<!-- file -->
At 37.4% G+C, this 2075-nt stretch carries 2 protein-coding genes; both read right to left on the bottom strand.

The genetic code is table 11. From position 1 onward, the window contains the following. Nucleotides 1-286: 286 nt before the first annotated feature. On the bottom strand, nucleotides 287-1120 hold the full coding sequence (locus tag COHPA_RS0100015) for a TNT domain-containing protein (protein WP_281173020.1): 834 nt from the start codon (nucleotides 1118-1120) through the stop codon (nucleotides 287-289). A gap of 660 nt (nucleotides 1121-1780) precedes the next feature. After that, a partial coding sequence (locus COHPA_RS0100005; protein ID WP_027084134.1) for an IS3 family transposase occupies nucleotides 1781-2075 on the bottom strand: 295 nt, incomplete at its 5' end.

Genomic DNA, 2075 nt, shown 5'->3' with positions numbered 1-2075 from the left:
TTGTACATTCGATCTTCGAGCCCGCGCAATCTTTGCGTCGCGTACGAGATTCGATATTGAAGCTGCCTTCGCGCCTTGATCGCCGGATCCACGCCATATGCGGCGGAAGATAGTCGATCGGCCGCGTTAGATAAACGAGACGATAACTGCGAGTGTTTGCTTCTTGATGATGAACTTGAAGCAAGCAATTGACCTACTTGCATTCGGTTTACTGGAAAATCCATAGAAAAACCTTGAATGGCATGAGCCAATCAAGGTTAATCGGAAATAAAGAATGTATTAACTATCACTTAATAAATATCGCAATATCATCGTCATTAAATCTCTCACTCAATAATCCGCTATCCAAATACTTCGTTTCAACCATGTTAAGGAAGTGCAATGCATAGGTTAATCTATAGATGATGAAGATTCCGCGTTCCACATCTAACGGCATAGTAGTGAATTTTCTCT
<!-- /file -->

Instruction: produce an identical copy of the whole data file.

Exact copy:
At 37.4% G+C, this 2075-nt stretch carries 2 protein-coding genes; both read right to left on the bottom strand.

The genetic code is table 11. From position 1 onward, the window contains the following. Nucleotides 1-286: 286 nt before the first annotated feature. On the bottom strand, nucleotides 287-1120 hold the full coding sequence (locus tag COHPA_RS0100015) for a TNT domain-containing protein (protein WP_281173020.1): 834 nt from the start codon (nucleotides 1118-1120) through the stop codon (nucleotides 287-289). A gap of 660 nt (nucleotides 1121-1780) precedes the next feature. After that, a partial coding sequence (locus COHPA_RS0100005; protein ID WP_027084134.1) for an IS3 family transposase occupies nucleotides 1781-2075 on the bottom strand: 295 nt, incomplete at its 5' end.

Genomic DNA, 2075 nt, shown 5'->3' with positions numbered 1-2075 from the left:
TTGTACATTCGATCTTCGAGCCCGCGCAATCTTTGCGTCGCGTACGAGATTCGATATTGAAGCTGCCTTCGCGCCTTGATCGCCGGATCCACGCCATATGCGGCGGAAGATAGTCGATCGGCCGCGTTAGATAAACGAGACGATAACTGCGAGTGTTTGCTTCTTGATGATGAACTTGAAGCAAGCAATTGACCTACTTGCATTCGGTTTACTGGAAAATCCATAGAAAAACCTTGAATGGCATGAGCCAATCAAGGTTAATCGGAAATAAAGAATGTATTAACTATCACTTAATAAATATCGCAATATCATCGTCATTAAATCTCTCACTCAATAATCCGCTATCCAAATACTTCGTTTCAACCATGTTAAGGAAGTGCAATGCATAGGTTAATCTATAGATGATGAAGATTCCGCGTTCCACATCTAACGGCATAGTAGTGAATTTTCTCT